International community will stop supporting Mali if it brings in mercenaries – France


France warned Mali on Thursday that it would lose the support of the international community if it agreed a deal with Russian mercenaries.

Diplomatic and security sources have told Reuters that Mali’s year-old military junta is close to recruiting the Russian Wagner Group, and France has launched a diplomatic drive to thwart it, saying such an arrangement is “incompatible” with a continued French presence.

“If Mali commits to a partnership with these mercenaries, then Mali will isolate itself and will lose the support of the international community which is heavily engaged in Mali,” Armed Forces Minister Florence Parly told lawmakers.

“It is not possible to co-habit with mercenaries.”

Relations between France and its former colony have soured over Wagner and since Paris said in June it would reshape its 5 000-strong counter-terrorism mission in the region.

Mali’s prime minister accused Paris of abandoning Bamako in a speech at the United Nations on Saturday. Reuters has been unable to reach the Wagner Group for comment.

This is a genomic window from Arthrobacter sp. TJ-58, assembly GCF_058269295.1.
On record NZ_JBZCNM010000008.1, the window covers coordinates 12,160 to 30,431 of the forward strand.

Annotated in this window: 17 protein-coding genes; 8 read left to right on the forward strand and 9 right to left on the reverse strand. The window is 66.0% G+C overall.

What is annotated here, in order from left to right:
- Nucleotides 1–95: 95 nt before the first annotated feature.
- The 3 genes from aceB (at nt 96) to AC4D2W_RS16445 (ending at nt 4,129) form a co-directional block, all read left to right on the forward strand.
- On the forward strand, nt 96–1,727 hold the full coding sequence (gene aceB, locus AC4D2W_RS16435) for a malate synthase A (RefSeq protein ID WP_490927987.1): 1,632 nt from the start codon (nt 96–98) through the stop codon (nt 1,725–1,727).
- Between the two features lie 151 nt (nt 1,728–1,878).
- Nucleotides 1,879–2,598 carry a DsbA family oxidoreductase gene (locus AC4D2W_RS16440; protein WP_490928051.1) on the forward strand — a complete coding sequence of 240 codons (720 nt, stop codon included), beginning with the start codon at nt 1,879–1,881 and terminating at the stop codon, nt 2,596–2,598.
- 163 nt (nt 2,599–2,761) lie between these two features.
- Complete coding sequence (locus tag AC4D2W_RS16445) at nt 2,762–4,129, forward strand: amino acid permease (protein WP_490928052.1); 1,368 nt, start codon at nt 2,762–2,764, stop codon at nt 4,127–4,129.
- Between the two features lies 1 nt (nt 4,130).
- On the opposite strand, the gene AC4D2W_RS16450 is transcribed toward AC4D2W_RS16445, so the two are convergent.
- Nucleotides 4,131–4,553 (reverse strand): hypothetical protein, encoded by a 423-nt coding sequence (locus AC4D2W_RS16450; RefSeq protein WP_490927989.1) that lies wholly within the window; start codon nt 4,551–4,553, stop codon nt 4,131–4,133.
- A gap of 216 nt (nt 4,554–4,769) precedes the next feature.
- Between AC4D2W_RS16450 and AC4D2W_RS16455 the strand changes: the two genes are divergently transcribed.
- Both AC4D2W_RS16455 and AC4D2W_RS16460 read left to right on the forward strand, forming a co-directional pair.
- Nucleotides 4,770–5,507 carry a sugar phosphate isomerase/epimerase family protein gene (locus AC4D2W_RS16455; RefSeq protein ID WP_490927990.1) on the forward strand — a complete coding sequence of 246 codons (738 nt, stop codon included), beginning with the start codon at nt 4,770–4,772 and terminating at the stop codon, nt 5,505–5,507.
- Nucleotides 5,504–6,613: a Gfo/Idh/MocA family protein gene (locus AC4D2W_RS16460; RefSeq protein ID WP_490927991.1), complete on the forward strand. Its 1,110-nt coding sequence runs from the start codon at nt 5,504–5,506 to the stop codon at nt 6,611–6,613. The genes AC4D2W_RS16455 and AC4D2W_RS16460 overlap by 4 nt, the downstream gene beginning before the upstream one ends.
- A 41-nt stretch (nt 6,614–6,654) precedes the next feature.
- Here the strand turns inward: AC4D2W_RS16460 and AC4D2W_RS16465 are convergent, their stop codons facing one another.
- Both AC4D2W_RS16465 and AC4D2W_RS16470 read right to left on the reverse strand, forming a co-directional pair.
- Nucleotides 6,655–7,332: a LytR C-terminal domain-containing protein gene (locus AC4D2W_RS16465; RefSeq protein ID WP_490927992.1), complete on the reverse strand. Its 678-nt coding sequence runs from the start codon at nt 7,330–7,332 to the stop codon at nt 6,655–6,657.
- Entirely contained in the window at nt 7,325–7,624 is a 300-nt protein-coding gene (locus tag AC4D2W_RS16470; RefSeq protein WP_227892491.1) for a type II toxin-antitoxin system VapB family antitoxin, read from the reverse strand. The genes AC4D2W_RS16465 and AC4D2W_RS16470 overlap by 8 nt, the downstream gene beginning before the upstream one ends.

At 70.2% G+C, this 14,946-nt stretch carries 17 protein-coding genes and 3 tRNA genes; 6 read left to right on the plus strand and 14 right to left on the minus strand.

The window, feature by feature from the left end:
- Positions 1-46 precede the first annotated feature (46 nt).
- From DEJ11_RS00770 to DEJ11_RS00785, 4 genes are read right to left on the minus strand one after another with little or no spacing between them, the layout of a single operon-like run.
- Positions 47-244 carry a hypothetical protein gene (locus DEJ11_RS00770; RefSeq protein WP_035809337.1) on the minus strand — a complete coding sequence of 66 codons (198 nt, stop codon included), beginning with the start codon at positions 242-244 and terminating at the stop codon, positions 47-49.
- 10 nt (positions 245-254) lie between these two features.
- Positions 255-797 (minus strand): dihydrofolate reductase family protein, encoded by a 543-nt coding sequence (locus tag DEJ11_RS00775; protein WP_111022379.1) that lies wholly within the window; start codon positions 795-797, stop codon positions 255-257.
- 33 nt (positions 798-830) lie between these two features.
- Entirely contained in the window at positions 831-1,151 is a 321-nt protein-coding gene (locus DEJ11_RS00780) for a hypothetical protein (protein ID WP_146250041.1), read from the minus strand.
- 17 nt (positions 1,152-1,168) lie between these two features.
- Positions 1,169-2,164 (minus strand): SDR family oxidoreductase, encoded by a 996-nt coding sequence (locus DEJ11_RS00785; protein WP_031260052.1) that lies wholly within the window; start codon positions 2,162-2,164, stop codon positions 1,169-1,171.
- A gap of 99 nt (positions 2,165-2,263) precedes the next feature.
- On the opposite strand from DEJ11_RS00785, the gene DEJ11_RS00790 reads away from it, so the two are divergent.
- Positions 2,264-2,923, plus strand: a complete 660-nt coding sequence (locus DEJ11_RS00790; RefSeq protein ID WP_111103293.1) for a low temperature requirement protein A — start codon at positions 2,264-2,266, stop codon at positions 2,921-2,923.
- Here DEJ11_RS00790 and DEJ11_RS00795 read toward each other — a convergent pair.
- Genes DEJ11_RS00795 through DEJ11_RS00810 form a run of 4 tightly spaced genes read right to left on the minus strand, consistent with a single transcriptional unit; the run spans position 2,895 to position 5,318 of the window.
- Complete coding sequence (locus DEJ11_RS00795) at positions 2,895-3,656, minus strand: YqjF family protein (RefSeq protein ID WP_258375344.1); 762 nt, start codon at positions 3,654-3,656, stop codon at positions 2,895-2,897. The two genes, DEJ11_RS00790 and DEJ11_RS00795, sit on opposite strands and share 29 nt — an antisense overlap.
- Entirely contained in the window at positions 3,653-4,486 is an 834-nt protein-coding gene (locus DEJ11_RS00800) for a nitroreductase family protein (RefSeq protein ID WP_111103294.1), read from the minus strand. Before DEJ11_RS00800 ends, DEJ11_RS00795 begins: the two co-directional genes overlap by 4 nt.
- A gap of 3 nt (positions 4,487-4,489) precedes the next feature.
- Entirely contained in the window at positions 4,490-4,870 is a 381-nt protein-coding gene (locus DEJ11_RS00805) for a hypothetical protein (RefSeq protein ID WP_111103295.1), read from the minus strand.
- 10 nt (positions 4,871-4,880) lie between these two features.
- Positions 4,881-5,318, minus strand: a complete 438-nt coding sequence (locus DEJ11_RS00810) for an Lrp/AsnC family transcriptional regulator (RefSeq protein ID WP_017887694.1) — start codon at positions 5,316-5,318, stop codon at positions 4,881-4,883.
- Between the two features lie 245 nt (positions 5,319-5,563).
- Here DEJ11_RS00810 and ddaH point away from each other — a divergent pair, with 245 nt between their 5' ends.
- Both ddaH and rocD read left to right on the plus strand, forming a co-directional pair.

“It is scandalous to try to make the entire world believe that France is leaving. Trying to make people believe that it’s normal to call for a group of mercenaries to come to Mali’s side using the pretext that we are giving them back three military bases in the north is bad faith,” Parly said.

She said the prime minister’s comments were particularly shocking given the death last week of a 52nd French soldier in the Sahel. He will receive a national tribute on Thursday.

French officials say the junta is turning to Wagner as part of efforts to cling to power beyond transition period which is due to end after the 27 February presidential and legislative elections.

The French army started redeploying troops from its bases in Kidal, Tessalit and Timbuktu in northern Mali at the start of the month, French army sources have said.

France wants to complete the redeployment by January. It is reducing its contingent to 2 500-3 000 from about 5 000 by 2023, moving more assets to Niger, and encouraging other European special forces to work alongside local forces.